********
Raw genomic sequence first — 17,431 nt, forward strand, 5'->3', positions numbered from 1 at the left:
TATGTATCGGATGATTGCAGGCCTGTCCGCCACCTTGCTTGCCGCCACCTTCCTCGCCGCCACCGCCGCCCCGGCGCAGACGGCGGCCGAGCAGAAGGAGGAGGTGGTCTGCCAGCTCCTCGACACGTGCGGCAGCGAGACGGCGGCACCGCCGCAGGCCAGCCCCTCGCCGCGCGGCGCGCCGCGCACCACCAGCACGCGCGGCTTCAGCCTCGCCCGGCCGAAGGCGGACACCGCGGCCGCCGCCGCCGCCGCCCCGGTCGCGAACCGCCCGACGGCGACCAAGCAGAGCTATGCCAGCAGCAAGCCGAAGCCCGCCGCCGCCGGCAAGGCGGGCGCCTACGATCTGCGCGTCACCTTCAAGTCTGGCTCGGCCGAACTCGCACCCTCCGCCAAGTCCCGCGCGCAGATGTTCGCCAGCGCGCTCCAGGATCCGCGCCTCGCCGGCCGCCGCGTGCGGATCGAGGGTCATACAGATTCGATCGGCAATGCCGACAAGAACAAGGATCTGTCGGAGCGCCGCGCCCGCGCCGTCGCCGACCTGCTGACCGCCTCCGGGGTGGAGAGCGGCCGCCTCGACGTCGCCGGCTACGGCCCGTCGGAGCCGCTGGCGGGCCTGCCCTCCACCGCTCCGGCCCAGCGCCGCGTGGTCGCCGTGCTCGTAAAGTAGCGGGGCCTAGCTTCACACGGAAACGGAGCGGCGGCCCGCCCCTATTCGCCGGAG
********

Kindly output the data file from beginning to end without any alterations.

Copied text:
Raw genomic sequence first — 17,431 nt, forward strand, 5'->3', positions numbered from 1 at the left:
TATGTATCGGATGATTGCAGGCCTGTCCGCCACCTTGCTTGCCGCCACCTTCCTCGCCGCCACCGCCGCCCCGGCGCAGACGGCGGCCGAGCAGAAGGAGGAGGTGGTCTGCCAGCTCCTCGACACGTGCGGCAGCGAGACGGCGGCACCGCCGCAGGCCAGCCCCTCGCCGCGCGGCGCGCCGCGCACCACCAGCACGCGCGGCTTCAGCCTCGCCCGGCCGAAGGCGGACACCGCGGCCGCCGCCGCCGCCGCCCCGGTCGCGAACCGCCCGACGGCGACCAAGCAGAGCTATGCCAGCAGCAAGCCGAAGCCCGCCGCCGCCGGCAAGGCGGGCGCCTACGATCTGCGCGTCACCTTCAAGTCTGGCTCGGCCGAACTCGCACCCTCCGCCAAGTCCCGCGCGCAGATGTTCGCCAGCGCGCTCCAGGATCCGCGCCTCGCCGGCCGCCGCGTGCGGATCGAGGGTCATACAGATTCGATCGGCAATGCCGACAAGAACAAGGATCTGTCGGAGCGCCGCGCCCGCGCCGTCGCCGACCTGCTGACCGCCTCCGGGGTGGAGAGCGGCCGCCTCGACGTCGCCGGCTACGGCCCGTCGGAGCCGCTGGCGGGCCTGCCCTCCACCGCTCCGGCCCAGCGCCGCGTGGTCGCCGTGCTCGTAAAGTAGCGGGGCCTAGCTTCACACGGAAACGGAGCGGCGGCCCGCCCCTATTCGCCGGAG